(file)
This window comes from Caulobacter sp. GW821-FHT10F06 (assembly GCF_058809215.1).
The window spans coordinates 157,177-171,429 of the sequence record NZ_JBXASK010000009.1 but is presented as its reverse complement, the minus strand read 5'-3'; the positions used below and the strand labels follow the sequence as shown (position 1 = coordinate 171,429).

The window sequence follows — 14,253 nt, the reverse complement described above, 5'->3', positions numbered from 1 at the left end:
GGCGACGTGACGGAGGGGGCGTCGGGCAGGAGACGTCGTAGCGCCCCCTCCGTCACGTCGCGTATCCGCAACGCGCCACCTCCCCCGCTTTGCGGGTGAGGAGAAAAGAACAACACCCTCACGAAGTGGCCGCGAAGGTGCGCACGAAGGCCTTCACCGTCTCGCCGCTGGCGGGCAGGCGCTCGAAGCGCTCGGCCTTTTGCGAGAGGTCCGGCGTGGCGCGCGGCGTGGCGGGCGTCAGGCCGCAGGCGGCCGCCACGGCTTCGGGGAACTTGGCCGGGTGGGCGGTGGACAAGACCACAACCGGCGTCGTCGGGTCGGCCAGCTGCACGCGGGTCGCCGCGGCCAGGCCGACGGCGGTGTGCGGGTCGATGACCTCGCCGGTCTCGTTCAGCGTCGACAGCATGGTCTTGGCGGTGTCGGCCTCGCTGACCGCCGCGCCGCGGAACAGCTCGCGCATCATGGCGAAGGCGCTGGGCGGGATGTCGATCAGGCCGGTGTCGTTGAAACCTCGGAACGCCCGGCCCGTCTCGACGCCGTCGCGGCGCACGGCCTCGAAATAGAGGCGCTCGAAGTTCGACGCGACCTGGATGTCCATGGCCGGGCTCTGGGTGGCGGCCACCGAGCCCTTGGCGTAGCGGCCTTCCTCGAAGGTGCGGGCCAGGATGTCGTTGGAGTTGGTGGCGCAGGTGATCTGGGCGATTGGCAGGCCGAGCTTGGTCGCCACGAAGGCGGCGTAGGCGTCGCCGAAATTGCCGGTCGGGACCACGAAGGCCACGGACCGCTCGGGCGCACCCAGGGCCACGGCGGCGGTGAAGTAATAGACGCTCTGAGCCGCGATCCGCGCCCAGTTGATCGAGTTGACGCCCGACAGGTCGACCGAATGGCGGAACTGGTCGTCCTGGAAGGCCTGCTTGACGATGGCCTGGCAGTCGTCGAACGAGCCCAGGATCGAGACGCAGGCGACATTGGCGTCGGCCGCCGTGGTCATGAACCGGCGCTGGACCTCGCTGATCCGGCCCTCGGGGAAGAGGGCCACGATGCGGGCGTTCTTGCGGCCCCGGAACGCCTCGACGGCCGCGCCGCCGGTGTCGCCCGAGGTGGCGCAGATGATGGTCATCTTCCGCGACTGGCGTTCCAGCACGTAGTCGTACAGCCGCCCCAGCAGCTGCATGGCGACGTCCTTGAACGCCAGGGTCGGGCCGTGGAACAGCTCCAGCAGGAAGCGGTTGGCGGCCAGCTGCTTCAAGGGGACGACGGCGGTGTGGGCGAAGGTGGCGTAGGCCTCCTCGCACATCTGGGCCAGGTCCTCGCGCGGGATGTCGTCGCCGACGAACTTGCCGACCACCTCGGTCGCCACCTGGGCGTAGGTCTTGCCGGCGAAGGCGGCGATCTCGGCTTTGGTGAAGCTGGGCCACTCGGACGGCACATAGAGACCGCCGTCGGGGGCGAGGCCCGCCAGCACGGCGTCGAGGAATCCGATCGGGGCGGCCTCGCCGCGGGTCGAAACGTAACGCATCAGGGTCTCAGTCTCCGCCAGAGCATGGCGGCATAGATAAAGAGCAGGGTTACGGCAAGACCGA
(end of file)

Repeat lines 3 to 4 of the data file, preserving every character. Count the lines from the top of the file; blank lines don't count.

The window sequence follows — 14,253 nt, the reverse complement described above, 5'->3', positions numbered from 1 at the left end:
GGCGACGTGACGGAGGGGGCGTCGGGCAGGAGACGTCGTAGCGCCCCCTCCGTCACGTCGCGTATCCGCAACGCGCCACCTCCCCCGCTTTGCGGGTGAGGAGAAAAGAACAACACCCTCACGAAGTGGCCGCGAAGGTGCGCACGAAGGCCTTCACCGTCTCGCCGCTGGCGGGCAGGCGCTCGAAGCGCTCGGCCTTTTGCGAGAGGTCCGGCGTGGCGCGCGGCGTGGCGGGCGTCAGGCCGCAGGCGGCCGCCACGGCTTCGGGGAACTTGGCCGGGTGGGCGGTGGACAAGACCACAACCGGCGTCGTCGGGTCGGCCAGCTGCACGCGGGTCGCCGCGGCCAGGCCGACGGCGGTGTGCGGGTCGATGACCTCGCCGGTCTCGTTCAGCGTCGACAGCATGGTCTTGGCGGTGTCGGCCTCGCTGACCGCCGCGCCGCGGAACAGCTCGCGCATCATGGCGAAGGCGCTGGGCGGGATGTCGATCAGGCCGGTGTCGTTGAAACCTCGGAACGCCCGGCCCGTCTCGACGCCGTCGCGGCGCACGGCCTCGAAATAGAGGCGCTCGAAGTTCGACGCGACCTGGATGTCCATGGCCGGGCTCTGGGTGGCGGCCACCGAGCCCTTGGCGTAGCGGCCTTCCTCGAAGGTGCGGGCCAGGATGTCGTTGGAGTTGGTGGCGCAGGTGATCTGGGCGATTGGCAGGCCGAGCTTGGTCGCCACGAAGGCGGCGTAGGCGTCGCCGAAATTGCCGGTCGGGACCACGAAGGCCACGGACCGCTCGGGCGCACCCAGGGCCACGGCGGCGGTGAAGTAATAGACGCTCTGAGCCGCGATCCGCGCCCAGTTGATCGAGTTGACGCCCGACAGGTCGACCGAATGGCGGAACTGGTCGTCCTGGAAGGCCTGCTTGACGATGGCCTGGCAGTCGTCGAACGAGCCCAGGATCGAGACGCAGGCGACATTGGCGTCGGCCGCCGTGGTCATGAACCGGCGCTGGACCTCGCTGATCCGGCCCTCGGGGAAGAGGGCCACGATGCGGGCGTTCTTGCGGCCCCGGAACGCCTCGACGGCCGCGCCGCCGGTGTCGCCCGAGGTGGCGCAGATGATGGTCATCTTCCGCGACTGGCGTTCCAGCACGTAGTCGTACAGCCGCCCCAGCAGCTGCATGGCGACGTCCTTGAACGCCAGGGTCGGGCCGTGGAACAGCTCCAGCAGGAAGCGGTTGGCGGCCAGCTGCTTCAAGGGGACGACGGCGGTGTGGGCGAAGGTGGCGTAGGCCTCCTCGCACATCTGGGCCAGGTCCTCGCGCGGGATGTCGTCGCCGACGAACTTGCCGACCACCTCGGTCGCCACCTGGGCGTAGGTCTTGCCGGCGAAGGCGGCGATCTCGGCTTTGGTGAAGCTGGGCCACTCGGACGGCACATAGAGACCGCCGTCGGGGGCGAGGCCCGCCAGCACGGCGTCGAGGAATCCGATCGGGGCGGCCTCGCCGCGGGTCGAAACGTAACGCATCAGGGTCTCAGTCTCCGCCAGAGCATGGCGGCATAGATAAAGAGCAGGGTTACGGCAAGACCGA